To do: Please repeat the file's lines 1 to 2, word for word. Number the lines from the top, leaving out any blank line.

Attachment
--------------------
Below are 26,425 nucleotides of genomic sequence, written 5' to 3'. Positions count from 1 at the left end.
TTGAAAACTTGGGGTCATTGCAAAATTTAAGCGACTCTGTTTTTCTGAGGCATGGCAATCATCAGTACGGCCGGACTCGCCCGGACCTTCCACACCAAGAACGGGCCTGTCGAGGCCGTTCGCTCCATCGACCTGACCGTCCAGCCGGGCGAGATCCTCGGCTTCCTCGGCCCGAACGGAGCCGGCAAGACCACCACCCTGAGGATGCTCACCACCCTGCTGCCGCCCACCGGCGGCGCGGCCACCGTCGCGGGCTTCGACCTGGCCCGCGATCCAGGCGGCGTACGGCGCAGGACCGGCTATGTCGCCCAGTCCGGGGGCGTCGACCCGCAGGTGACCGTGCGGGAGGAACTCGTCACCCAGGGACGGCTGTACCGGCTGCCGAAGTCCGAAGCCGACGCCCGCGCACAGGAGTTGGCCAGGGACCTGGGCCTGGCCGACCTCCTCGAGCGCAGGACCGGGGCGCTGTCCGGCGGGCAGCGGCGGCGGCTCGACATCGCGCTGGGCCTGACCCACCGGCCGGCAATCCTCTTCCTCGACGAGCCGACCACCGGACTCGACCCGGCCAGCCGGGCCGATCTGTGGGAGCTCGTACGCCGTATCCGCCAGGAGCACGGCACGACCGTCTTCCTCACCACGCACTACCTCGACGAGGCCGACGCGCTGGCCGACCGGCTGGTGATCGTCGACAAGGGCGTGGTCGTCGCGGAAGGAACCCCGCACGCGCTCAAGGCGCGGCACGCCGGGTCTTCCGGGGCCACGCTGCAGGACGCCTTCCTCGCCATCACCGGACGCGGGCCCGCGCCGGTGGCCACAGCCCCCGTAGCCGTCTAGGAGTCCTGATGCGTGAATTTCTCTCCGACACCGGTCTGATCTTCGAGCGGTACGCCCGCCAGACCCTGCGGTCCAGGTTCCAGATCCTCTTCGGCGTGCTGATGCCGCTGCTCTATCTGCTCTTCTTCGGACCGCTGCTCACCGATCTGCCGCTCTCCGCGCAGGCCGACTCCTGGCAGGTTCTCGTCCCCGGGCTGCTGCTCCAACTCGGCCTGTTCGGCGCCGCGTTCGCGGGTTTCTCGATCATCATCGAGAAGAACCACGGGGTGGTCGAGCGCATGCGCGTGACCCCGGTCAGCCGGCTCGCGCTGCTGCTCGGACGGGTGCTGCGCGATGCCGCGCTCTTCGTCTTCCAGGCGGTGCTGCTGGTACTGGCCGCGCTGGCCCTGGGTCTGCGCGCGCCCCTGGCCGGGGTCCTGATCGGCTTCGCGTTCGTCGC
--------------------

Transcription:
Below are 26,425 nucleotides of genomic sequence, written 5' to 3'. Positions count from 1 at the left end.
TTGAAAACTTGGGGTCATTGCAAAATTTAAGCGACTCTGTTTTTCTGAGGCATGGCAATCATCAGTACGGCCGGACTCGCCCGGACCTTCCACACCAAGAACGGGCCTGTCGAGGCCGTTCGCTCCATCGACCTGACCGTCCAGCCGGGCGAGATCCTCGGCTTCCTCGGCCCGAACGGAGCCGGCAAGACCACCACCCTGAGGATGCTCACCACCCTGCTGCCGCCCACCGGCGGCGCGGCCACCGTCGCGGGCTTCGACCTGGCCCGCGATCCAGGCGGCGTACGGCGCAGGACCGGCTATGTCGCCCAGTCCGGGGGCGTCGACCCGCAGGTGACCGTGCGGGAGGAACTCGTCACCCAGGGACGGCTGTACCGGCTGCCGAAGTCCGAAGCCGACGCCCGCGCACAGGAGTTGGCCAGGGACCTGGGCCTGGCCGACCTCCTCGAGCGCAGGACCGGGGCGCTGTCCGGCGGGCAGCGGCGGCGGCTCGACATCGCGCTGGGCCTGACCCACCGGCCGGCAATCCTCTTCCTCGACGAGCCGACCACCGGACTCGACCCGGCCAGCCGGGCCGATCTGTGGGAGCTCGTACGCCGTATCCGCCAGGAGCACGGCACGACCGTCTTCCTCACCACGCACTACCTCGACGAGGCCGACGCGCTGGCCGACCGGCTGGTGATCGTCGACAAGGGCGTGGTCGTCGCGGAAGGAACCCCGCACGCGCTCAAGGCGCGGCACGCCGGGTCTTCCGGGGCCACGCTGCAGGACGCCTTCCTCGCCATCACCGGACGCGGGCCCGCGCCGGTGGCCACAGCCCCCGTAGCCGTCTAGGAGTCCTGATGCGTGAATTTCTCTCCGACACCGGTCTGATCTTCGAGCGGTACGCCCGCCAGACCCTGCGGTCCAGGTTCCAGATCCTCTTCGGCGTGCTGATGCCGCTGCTCTATCTGCTCTTCTTCGGACCGCTGCTCACCGATCTGCCGCTCTCCGCGCAGGCCGACTCCTGGCAGGTTCTCGTCCCCGGGCTGCTGCTCCAACTCGGCCTGTTCGGCGCCGCGTTCGCGGGTTTCTCGATCATCATCGAGAAGAACCACGGGGTGGTCGAGCGCATGCGCGTGACCCCGGTCAGCCGGCTCGCGCTGCTGCTCGGACGGGTGCTGCGCGATGCCGCGCTCTTCGTCTTCCAGGCGGTGCTGCTGGTACTGGCCGCGCTGGCCCTGGGTCTGCGCGCGCCCCTGGCCGGGGTCCTGATCGGCTTCGCGTTCGTCGC